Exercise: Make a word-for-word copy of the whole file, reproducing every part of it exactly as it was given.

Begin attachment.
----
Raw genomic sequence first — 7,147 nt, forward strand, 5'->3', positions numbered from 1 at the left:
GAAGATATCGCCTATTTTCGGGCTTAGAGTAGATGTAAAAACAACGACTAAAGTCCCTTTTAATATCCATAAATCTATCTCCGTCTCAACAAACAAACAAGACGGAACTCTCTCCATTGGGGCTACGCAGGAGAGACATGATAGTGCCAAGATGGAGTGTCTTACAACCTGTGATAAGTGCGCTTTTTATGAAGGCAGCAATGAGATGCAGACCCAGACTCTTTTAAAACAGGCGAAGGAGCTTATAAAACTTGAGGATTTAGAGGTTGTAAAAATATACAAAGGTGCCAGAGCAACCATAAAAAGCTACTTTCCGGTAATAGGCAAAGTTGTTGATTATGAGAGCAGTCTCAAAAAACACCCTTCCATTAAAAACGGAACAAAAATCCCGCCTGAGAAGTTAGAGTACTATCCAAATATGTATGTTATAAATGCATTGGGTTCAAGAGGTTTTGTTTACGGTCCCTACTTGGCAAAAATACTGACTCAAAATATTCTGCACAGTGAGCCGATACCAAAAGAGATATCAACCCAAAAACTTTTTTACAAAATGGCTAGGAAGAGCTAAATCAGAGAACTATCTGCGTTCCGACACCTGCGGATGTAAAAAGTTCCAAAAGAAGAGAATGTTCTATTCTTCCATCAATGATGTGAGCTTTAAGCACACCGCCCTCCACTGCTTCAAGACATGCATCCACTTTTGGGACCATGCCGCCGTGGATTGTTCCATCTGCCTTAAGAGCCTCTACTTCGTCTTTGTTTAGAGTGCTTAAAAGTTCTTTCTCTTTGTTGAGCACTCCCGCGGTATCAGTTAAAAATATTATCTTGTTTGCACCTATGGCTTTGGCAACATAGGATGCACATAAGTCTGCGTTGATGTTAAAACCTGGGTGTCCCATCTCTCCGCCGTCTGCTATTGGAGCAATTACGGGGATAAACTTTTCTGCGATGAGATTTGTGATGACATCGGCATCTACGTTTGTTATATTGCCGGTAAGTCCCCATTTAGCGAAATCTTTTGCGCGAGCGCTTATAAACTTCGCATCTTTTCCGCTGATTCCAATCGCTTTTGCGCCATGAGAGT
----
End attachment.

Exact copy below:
Raw genomic sequence first — 7,147 nt, forward strand, 5'->3', positions numbered from 1 at the left:
GAAGATATCGCCTATTTTCGGGCTTAGAGTAGATGTAAAAACAACGACTAAAGTCCCTTTTAATATCCATAAATCTATCTCCGTCTCAACAAACAAACAAGACGGAACTCTCTCCATTGGGGCTACGCAGGAGAGACATGATAGTGCCAAGATGGAGTGTCTTACAACCTGTGATAAGTGCGCTTTTTATGAAGGCAGCAATGAGATGCAGACCCAGACTCTTTTAAAACAGGCGAAGGAGCTTATAAAACTTGAGGATTTAGAGGTTGTAAAAATATACAAAGGTGCCAGAGCAACCATAAAAAGCTACTTTCCGGTAATAGGCAAAGTTGTTGATTATGAGAGCAGTCTCAAAAAACACCCTTCCATTAAAAACGGAACAAAAATCCCGCCTGAGAAGTTAGAGTACTATCCAAATATGTATGTTATAAATGCATTGGGTTCAAGAGGTTTTGTTTACGGTCCCTACTTGGCAAAAATACTGACTCAAAATATTCTGCACAGTGAGCCGATACCAAAAGAGATATCAACCCAAAAACTTTTTTACAAAATGGCTAGGAAGAGCTAAATCAGAGAACTATCTGCGTTCCGACACCTGCGGATGTAAAAAGTTCCAAAAGAAGAGAATGTTCTATTCTTCCATCAATGATGTGAGCTTTAAGCACACCGCCCTCCACTGCTTCAAGACATGCATCCACTTTTGGGACCATGCCGCCGTGGATTGTTCCATCTGCCTTAAGAGCCTCTACTTCGTCTTTGTTTAGAGTGCTTAAAAGTTCTTTCTCTTTGTTGAGCACTCCCGCGGTATCAGTTAAAAATATTATCTTGTTTGCACCTATGGCTTTGGCAACATAGGATGCACATAAGTCTGCGTTGATGTTAAAACCTGGGTGTCCCATCTCTCCGCCGTCTGCTATTGGAGCAATTACGGGGATAAACTTTTCTGCGATGAGATTTGTGATGACATCGGCATCTACGTTTGTTATATTGCCGGTAAGTCCCCATTTAGCGAAATCTTTTGCGCGAGCGCTTATAAACTTCGCATCTTTTCCGCTGATTCCAATCGCTTTTGCGCCATGAGAGT